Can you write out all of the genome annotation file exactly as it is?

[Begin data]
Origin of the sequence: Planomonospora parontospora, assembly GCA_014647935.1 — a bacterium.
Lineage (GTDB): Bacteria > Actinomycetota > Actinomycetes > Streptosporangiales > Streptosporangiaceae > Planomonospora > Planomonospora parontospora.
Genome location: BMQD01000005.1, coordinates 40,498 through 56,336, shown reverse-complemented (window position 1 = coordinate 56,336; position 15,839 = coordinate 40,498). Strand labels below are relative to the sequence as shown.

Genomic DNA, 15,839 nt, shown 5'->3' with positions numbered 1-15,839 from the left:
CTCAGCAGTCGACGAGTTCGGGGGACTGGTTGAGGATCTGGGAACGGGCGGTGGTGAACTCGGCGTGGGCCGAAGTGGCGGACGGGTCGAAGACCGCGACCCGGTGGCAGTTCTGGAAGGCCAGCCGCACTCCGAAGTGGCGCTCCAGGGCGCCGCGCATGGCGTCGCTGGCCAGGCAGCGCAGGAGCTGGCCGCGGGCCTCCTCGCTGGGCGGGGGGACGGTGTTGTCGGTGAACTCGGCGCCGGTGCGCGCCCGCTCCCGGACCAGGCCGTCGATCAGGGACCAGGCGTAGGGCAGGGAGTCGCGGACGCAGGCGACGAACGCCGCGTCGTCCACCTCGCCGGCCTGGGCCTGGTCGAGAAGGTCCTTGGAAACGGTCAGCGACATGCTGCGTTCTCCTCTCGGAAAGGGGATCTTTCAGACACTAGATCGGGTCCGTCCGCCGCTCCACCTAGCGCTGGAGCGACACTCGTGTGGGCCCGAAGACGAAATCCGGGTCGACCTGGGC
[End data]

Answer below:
Origin of the sequence: Planomonospora parontospora, assembly GCA_014647935.1 — a bacterium.
Lineage (GTDB): Bacteria > Actinomycetota > Actinomycetes > Streptosporangiales > Streptosporangiaceae > Planomonospora > Planomonospora parontospora.
Genome location: BMQD01000005.1, coordinates 40,498 through 56,336, shown reverse-complemented (window position 1 = coordinate 56,336; position 15,839 = coordinate 40,498). Strand labels below are relative to the sequence as shown.

Genomic DNA, 15,839 nt, shown 5'->3' with positions numbered 1-15,839 from the left:
CTCAGCAGTCGACGAGTTCGGGGGACTGGTTGAGGATCTGGGAACGGGCGGTGGTGAACTCGGCGTGGGCCGAAGTGGCGGACGGGTCGAAGACCGCGACCCGGTGGCAGTTCTGGAAGGCCAGCCGCACTCCGAAGTGGCGCTCCAGGGCGCCGCGCATGGCGTCGCTGGCCAGGCAGCGCAGGAGCTGGCCGCGGGCCTCCTCGCTGGGCGGGGGGACGGTGTTGTCGGTGAACTCGGCGCCGGTGCGCGCCCGCTCCCGGACCAGGCCGTCGATCAGGGACCAGGCGTAGGGCAGGGAGTCGCGGACGCAGGCGACGAACGCCGCGTCGTCCACCTCGCCGGCCTGGGCCTGGTCGAGAAGGTCCTTGGAAACGGTCAGCGACATGCTGCGTTCTCCTCTCGGAAAGGGGATCTTTCAGACACTAGATCGGGTCCGTCCGCCGCTCCACCTAGCGCTGGAGCGACACTCGTGTGGGCCCGAAGACGAAATCCGGGTCGACCTGGGC